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Workshop Focuses on Alleviating Traffic Congestion for 30A


SOUTH WALTON BEACH, Fla., (November 9, 2015) — One of the country’s top R&D organizations for clean transportation and advanced vehicle communications recently conducted a workshop in South Walton Beach to address traffic woes in the 30A region. What transpired was an eye-opening vision of a future Walton County free of traffic congestion and becoming a national model for automated and emission-free transportation.

Walton County hosts some of the nation’s most pristine beaches and resort communities, all assembled along a small county road (Florida Scenic Highway 30A) with limited access and even more limited expansion opportunities. It is what gives this part of the Panhandle its small town character and what for decades has defined the region that locals simply call “30A.” Now 30A’s charm is threatened by its very success — overcrowded roads and gridlock typically associated with urban centers like New York or Los Angeles. How to address this dilemma has confounded local leaders and residents alike.

To address the problem head on, Seaside founder and resident Robert Davis sought the advice of one of the country’s foremost authorities in the field of transportation innovation, Dr. Joachim Taiber, Chief Technology Officer of the International Transportation Innovation Center. Intrigued by what he learned, Davis contacted Florida Department of Transportation Secretary Jim Boxold and arranged for Taiber to lead an envisioning workshop for state and local policymakers, technology experts and transportation and logistics analysts. On October 19 -20, the group gathered at Seaside Assembly Hall and heard Taiber’s perspective on what could be done to alleviate traffic woes in this idyllic resort community and what it could mean for residents and tourists.


A different kind of mass transit.

One possible answer is mass transit, but not the kind commonly used today. Instead of roads filled with hulking, environmentally unclean commuter buses, planners discussed many options from electric bikes and scooters to golf-cart style vehicles that pilot themselves; even Tesla-drawn trolleys capable of carrying passengers from one village to another along this scenic byway. Operated autonomously by computers, riders simply sit back and enjoy the view with family and friends.

According to Taiber, “The future is shaped by automated vehicles, and the automotive industry and the ICT (information and communication technology) industry is investing heavily in the development of driver-assisted and driverless technologies. Fully automated driving requires infrastructure adaptations that could be made in South Walton, making it one of the nation’s leading living labs in mobility innovation. ITIC is excited about this potential and the opportunity to work with local leaders to deploy these new technologies in a safe and reliable way.”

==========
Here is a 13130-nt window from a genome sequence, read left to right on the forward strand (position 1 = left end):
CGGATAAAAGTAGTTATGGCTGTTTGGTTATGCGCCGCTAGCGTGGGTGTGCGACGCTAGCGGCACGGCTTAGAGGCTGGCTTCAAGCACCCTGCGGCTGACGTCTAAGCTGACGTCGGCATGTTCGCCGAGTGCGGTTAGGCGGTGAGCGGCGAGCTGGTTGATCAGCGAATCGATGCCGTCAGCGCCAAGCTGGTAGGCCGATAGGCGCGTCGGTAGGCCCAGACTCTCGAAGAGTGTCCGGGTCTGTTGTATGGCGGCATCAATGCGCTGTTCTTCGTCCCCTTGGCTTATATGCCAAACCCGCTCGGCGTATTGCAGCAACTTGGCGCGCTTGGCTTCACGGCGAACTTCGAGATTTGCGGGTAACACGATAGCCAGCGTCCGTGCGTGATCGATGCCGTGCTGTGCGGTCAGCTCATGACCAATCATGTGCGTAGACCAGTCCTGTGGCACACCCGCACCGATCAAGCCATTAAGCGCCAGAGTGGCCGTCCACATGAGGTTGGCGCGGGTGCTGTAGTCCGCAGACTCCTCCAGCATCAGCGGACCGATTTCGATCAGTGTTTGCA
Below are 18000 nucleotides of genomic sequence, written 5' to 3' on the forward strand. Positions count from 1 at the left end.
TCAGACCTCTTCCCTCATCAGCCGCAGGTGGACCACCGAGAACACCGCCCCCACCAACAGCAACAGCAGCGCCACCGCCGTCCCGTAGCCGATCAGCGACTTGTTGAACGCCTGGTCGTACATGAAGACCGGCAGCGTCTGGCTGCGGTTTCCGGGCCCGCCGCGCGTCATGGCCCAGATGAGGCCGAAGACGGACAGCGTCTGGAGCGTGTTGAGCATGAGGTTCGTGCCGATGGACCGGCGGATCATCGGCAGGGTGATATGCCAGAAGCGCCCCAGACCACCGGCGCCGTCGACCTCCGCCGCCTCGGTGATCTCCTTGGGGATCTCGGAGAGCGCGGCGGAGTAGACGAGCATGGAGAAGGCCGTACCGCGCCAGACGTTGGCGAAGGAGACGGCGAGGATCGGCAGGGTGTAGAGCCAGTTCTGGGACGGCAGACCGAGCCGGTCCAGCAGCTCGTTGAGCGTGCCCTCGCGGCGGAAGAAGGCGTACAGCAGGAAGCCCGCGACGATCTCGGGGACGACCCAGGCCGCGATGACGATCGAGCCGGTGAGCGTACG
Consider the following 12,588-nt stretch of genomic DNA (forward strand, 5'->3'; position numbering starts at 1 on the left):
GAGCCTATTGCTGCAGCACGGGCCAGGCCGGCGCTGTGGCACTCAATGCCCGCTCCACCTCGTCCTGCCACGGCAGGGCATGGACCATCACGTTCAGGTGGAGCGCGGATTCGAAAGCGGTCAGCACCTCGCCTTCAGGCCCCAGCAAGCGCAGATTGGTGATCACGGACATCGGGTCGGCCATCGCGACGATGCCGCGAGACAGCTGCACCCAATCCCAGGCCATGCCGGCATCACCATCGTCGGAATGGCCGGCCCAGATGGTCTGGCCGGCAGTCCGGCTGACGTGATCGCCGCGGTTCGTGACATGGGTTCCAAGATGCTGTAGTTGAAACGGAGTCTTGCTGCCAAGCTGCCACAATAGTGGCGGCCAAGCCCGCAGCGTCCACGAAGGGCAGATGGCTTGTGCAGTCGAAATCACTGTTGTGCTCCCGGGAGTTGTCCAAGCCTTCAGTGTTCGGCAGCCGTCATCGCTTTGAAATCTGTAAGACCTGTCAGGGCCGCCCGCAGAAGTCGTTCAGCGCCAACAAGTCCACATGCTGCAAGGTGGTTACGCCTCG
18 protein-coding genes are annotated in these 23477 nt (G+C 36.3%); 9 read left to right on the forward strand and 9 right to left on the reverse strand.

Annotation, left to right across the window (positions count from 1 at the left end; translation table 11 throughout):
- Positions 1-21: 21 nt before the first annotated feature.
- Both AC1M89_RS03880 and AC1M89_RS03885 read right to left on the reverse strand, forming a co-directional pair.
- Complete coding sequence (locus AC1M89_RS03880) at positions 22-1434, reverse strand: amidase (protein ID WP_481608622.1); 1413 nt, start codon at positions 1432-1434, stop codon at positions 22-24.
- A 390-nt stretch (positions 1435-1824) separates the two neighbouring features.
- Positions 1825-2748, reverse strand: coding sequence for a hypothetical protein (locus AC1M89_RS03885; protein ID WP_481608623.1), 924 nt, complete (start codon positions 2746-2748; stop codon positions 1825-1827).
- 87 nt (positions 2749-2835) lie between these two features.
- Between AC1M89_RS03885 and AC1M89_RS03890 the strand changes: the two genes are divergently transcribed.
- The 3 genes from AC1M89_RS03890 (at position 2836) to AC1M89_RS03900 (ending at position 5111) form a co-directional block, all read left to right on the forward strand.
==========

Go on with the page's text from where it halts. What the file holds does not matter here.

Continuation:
Transportation Secretary Boxold said, “The unique communities that border County Road 30A are one of Florida’s treasures along the Emerald Coast. We look forward to working with local leaders and residents to maintain its character while managing future growth using innovative solutions.”

Joining Secretary Boxold at the workshop was Florida Transportation Commission Chairman Jay Trumbull, Sr., who lives and works in neighboring Bay County. “I see a tremendous regional benefit to what was discussed at this conference,” he said. “We can serve visitors arriving at Beaches International Airport and offer a place where research and development in this field of transportation can occur and then be tested in a real world environment. It offers an exciting opportunity to make Florida the leader in cutting edge transportation solutions.”

Meanwhile, Davis sees an opportunity to create a more diverse and sustainable model for Walton County’s future growth.  Davis’s idea is to lure people to live here much of the year, moving the economy beyond tourism. “Tourism has a limit,” he said. “We want visitors to so love their experience here that those with the flexibility to live anywhere will choose to live in Walton County and create knowledge industry jobs. We want our children to come back here to live after college.”

In coming weeks, local residents will be asked to offer their thoughts about the ideas discussed at the workshop. In addition, Walton County has commissioned a transportation study that should be available early in 2016.

To learn more about the workshop and future planning for transportation innovations on South Walton’s 30A coastline, go to


About the International Transportation Innovation Center

The International Transportation Innovation Center (ITIC) is an organization that specializes in developing and building testbeds to validate transportation innovations in a public/private partnership model. Originally formed out of an collaboration with Clemson University International Research Center (CU-ICAR) — the first dedicated automotive research campus in the Southeast with more than $250 million invested so far — it is quickly expanding its presence both nationally and internationally. Dr. Joachim Taiber is the driving force behind forming an ITIC network. After a long R&D career at BMW Group, Dr. Taiber founded a Sustainable Mobility research group at CU-ICAR, which in turn became the nucleus of the R&D activities of ITIC. One of the most significant recent developments of ITIC is the creation of the first wireless charging testbed in the U.S. that supports the experimentation of in-motion wireless charging for public and private R&D partners.


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